The rule of law: The American political system is based on the idea that government is a government of laws, not men. In other words, government operates according to the rule of law, not the arbitrary whims of individuals. Among other things, this means that power must only be exercised according to the law.
It's somewhat ironic that this is an idea inherited from the British political system, as the American colonists believed that the British government had departed from the rule of law in administering their colonies. To some extent, the American Revolution was an attempt to reclaim a principle of governance which had been tainted by the actions of successive British governments.
A legal system based on common law: With the notable exception of Louisiana, every state's legal system is based on common law. This is essentially a judge-made law handed down from case to case by way of judicial precedent. It is an inheritance from the English system of common law, which goes back several hundred years and was seen, in a limited respect, as placing a limit on government power.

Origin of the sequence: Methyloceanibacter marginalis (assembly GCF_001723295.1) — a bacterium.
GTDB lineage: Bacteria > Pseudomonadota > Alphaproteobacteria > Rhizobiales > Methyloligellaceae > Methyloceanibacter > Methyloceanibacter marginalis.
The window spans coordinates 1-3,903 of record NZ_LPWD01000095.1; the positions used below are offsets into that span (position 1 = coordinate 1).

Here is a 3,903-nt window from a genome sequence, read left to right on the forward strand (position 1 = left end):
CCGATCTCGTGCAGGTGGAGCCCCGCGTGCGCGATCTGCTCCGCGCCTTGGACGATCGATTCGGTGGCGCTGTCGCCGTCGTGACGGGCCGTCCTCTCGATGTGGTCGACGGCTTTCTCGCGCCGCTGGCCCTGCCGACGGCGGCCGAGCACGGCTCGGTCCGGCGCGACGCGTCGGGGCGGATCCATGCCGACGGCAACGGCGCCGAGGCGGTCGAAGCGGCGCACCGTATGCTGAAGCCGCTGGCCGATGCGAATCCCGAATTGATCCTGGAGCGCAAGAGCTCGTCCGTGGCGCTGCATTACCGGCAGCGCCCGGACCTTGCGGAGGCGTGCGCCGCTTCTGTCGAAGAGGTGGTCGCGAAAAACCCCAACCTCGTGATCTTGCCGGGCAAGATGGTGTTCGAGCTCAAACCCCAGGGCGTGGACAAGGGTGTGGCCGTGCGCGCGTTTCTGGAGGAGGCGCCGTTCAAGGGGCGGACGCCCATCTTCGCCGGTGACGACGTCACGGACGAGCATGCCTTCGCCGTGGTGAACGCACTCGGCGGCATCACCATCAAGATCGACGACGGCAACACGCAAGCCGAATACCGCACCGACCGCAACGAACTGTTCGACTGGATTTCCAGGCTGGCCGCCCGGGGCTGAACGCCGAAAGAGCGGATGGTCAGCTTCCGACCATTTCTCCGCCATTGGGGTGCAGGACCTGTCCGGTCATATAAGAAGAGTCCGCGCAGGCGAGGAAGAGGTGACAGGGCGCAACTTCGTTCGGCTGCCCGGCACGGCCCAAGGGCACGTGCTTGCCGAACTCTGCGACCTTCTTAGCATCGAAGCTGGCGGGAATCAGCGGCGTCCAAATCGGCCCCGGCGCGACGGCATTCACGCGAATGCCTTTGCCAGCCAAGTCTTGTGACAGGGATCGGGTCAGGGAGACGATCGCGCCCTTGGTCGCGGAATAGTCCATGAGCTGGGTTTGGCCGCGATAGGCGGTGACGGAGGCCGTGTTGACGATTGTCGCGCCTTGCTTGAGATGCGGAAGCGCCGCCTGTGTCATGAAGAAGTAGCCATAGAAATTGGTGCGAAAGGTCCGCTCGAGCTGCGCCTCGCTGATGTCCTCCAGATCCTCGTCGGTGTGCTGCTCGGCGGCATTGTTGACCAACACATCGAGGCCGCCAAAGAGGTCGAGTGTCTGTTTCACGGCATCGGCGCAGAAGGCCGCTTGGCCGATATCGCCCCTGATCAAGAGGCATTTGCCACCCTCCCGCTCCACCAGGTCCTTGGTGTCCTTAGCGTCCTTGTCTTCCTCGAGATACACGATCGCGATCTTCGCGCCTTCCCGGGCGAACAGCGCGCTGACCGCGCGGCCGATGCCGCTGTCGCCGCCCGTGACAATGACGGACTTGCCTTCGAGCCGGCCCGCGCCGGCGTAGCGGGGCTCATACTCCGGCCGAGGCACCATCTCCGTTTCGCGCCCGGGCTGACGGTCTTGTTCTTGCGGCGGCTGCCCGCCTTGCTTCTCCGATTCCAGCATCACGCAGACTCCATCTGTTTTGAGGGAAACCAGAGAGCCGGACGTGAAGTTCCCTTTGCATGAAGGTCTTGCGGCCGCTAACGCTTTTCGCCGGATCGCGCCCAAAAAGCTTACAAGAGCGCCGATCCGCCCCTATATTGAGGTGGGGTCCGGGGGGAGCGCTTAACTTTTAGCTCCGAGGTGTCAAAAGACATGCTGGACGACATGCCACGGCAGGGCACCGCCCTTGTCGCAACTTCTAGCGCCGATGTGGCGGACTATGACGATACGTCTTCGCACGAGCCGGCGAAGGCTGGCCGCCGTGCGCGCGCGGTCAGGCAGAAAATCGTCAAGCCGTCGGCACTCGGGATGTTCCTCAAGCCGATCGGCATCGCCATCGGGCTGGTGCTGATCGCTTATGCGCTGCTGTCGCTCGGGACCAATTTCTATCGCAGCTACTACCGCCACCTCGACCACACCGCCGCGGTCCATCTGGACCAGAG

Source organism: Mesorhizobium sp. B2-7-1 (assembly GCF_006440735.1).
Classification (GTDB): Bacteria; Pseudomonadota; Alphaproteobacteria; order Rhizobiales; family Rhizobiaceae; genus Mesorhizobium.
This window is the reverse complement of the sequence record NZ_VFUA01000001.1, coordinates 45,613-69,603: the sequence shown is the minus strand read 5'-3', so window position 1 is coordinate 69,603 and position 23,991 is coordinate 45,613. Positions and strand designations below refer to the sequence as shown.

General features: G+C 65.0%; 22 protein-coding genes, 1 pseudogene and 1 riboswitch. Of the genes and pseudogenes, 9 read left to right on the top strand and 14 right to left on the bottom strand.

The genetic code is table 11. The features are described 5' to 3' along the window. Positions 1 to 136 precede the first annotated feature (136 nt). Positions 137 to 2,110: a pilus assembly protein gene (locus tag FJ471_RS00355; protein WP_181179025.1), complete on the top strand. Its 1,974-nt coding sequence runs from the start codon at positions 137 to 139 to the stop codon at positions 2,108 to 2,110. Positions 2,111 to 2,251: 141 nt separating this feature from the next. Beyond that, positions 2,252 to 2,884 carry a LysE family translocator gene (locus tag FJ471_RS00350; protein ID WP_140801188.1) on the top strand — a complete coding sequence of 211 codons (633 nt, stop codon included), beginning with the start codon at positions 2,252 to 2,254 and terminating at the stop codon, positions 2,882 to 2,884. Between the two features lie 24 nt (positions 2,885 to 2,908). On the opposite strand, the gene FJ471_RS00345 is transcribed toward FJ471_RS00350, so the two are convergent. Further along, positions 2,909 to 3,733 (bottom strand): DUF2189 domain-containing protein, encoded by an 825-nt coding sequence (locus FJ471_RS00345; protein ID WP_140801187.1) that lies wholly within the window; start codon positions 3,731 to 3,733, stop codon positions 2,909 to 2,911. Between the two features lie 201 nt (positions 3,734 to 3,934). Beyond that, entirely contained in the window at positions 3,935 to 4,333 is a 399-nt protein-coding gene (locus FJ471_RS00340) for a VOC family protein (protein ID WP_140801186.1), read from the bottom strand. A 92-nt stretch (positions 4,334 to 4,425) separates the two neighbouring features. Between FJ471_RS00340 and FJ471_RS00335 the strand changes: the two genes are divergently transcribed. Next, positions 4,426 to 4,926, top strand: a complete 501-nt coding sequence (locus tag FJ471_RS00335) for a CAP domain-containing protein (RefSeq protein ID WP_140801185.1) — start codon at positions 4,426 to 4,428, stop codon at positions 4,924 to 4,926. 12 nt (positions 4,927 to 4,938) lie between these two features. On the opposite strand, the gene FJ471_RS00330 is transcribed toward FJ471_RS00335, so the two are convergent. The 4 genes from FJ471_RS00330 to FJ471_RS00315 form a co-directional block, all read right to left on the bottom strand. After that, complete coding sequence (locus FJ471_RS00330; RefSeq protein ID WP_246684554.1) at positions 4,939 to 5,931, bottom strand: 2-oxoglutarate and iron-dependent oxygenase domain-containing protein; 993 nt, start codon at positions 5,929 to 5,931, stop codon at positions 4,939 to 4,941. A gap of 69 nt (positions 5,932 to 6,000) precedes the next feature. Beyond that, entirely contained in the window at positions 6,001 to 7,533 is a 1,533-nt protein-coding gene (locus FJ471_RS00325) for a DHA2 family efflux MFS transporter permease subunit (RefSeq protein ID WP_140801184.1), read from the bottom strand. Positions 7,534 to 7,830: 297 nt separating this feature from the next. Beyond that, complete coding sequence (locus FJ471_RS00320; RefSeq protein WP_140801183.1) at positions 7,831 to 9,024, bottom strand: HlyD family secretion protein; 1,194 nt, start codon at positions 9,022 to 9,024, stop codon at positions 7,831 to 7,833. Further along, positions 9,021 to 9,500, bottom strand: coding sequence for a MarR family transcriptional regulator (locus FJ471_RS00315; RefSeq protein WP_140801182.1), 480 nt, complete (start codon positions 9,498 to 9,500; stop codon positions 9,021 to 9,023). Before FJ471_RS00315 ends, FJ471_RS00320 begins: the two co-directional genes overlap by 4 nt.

A tradition of liberty: Many of the Founding Fathers were strongly influenced by the Magna Carta, a document that sought to protect ancient liberties from an over-mighty king. By the time of the American Revolution, however, it seemed to many in the colonies that the British were turning their back on this venerable tradition by exercising tyrannical governance. In breaking free from the British and setting up their own institutions of government, the Founding Fathers were, to some extent, attempting to revitalize the lost tradition of English liberty enshrined in the Magna Carta.